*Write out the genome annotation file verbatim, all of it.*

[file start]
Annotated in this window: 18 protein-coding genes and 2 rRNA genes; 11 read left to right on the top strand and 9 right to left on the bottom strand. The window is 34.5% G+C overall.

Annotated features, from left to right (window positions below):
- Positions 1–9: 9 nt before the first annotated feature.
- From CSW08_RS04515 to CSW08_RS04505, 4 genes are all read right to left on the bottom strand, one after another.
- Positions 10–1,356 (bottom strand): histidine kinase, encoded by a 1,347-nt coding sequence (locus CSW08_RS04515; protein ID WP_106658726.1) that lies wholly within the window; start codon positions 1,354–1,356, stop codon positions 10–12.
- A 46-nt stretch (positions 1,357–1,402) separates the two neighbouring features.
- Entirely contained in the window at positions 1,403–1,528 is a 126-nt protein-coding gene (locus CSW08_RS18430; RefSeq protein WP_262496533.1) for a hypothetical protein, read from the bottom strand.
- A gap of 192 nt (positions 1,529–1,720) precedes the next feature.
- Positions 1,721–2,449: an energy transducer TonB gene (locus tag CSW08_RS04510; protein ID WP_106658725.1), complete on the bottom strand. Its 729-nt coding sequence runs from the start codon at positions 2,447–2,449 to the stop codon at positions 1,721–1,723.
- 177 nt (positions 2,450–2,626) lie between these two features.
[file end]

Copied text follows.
Annotated in this window: 18 protein-coding genes and 2 rRNA genes; 11 read left to right on the top strand and 9 right to left on the bottom strand. The window is 34.5% G+C overall.

Annotated features, from left to right (window positions below):
- Positions 1–9: 9 nt before the first annotated feature.
- From CSW08_RS04515 to CSW08_RS04505, 4 genes are all read right to left on the bottom strand, one after another.
- Positions 10–1,356 (bottom strand): histidine kinase, encoded by a 1,347-nt coding sequence (locus CSW08_RS04515; protein ID WP_106658726.1) that lies wholly within the window; start codon positions 1,354–1,356, stop codon positions 10–12.
- A 46-nt stretch (positions 1,357–1,402) separates the two neighbouring features.
- Entirely contained in the window at positions 1,403–1,528 is a 126-nt protein-coding gene (locus CSW08_RS18430; RefSeq protein WP_262496533.1) for a hypothetical protein, read from the bottom strand.
- A gap of 192 nt (positions 1,529–1,720) precedes the next feature.
- Positions 1,721–2,449: an energy transducer TonB gene (locus tag CSW08_RS04510; protein ID WP_106658725.1), complete on the bottom strand. Its 729-nt coding sequence runs from the start codon at positions 2,447–2,449 to the stop codon at positions 1,721–1,723.
- 177 nt (positions 2,450–2,626) lie between these two features.